Portland high schoolers find themselves at the center of the traffic management universe
Students at Portland’s Cleveland High School learned on Tuesday that their school sits at the heart of pioneering transportation research. The school is at the corner of Southeast 26th Avenue and Powell Boulevard, a corridor in which a variety of advanced traffic management technologies have been installed.
Adam Moore, a graduate student in transportation engineering at Portland State University, and Jon Makler, OTREC’s program manager for education and technology transfer, were guest teaching some algebra classes at Cleveland High as part of National Engineering Month.
In Oregon every February, the Business Education Compact helps match thousands of professional engineers who volunteer to teach in classrooms from elementary through high school. The goal is to raise student awareness of the opportunities and rewards of working in science, technology, engineering and math (STEM) fields.
This is the third year of volunteering for Makler, who developed a lesson plan that describes the many ways that transportation relies on STEM skills, including engineering. After watching helmet cam footage of biking in downtown Portland, students used basic algebra to learn about how traffic signals are timed to make streets safe and efficient for people in cars, on bike or on foot.
But Moore stole the show as he explained how various devices at the intersection of Powell and 26th help manage traffic. Students were most impressed by transit signal priority, which allows buses to request extra green time in order to maintain their schedules. Students were amazed by the amount of technology at their intersection and asked lots of questions about Moore’s picture of the inside of a traffic signal cabinet.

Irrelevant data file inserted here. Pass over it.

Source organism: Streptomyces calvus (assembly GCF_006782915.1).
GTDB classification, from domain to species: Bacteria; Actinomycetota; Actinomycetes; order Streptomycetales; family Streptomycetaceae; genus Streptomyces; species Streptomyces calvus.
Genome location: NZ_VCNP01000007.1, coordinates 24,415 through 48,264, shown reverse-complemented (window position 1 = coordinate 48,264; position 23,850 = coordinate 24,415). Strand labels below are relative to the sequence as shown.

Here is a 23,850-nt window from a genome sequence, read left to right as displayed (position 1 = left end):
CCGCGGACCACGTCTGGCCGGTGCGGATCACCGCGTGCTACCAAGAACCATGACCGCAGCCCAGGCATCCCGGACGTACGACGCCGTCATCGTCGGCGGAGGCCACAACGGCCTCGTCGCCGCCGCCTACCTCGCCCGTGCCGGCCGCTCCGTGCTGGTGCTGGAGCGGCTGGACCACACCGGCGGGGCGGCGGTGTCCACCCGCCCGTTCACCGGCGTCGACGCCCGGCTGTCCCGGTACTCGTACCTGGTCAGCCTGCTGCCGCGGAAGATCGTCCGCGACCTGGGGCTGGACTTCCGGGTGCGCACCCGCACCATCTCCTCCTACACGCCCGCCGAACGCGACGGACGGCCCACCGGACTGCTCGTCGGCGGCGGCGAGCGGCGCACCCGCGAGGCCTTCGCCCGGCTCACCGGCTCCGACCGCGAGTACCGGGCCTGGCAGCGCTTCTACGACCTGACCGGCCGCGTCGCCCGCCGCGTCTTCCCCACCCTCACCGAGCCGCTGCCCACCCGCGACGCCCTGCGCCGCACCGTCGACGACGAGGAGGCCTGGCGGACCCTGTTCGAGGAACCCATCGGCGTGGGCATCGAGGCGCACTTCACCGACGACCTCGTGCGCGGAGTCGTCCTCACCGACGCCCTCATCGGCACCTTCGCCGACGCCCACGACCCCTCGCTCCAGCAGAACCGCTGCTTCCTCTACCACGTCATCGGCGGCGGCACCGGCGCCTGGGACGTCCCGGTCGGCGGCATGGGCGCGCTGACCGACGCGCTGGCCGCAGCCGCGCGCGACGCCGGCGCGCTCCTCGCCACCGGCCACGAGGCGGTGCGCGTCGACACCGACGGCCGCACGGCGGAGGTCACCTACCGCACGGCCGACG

In addition to traffic management, Moore also described the research he is doing with Portland State professor Miguel Figliozzi to examine air quality along Powell. Figliozzi and Moore have evaluated the impact of bus shelter orientation on pollution exposure and found that shelters that face toward the roadway, such as the one outside Cleveland High, are “dirtier” than those that face away.
Students also examined the trade-offs between planes, trains and cars for intercity travel, calculating travel times between Portland and Seattle and debating the merits of building high-speed rail. Finally, they examined the issue of cost and value of time while evaluating their options for an after-school trip to a nearby shopping mall.
The highlight for Makler came at day’s end. “I was waiting for my bus outside the school at 3:15 and one of the students from early in the day came up to me. ‘Your class gave me an idea’ he said. ‘What if all of these devices in cars and at the intersection allowed drivers to know the speed that would get all green lights?’ and I realized he had come up with USDOT’s ‘Connected Vehicle Initiative’ in about 2 hours.”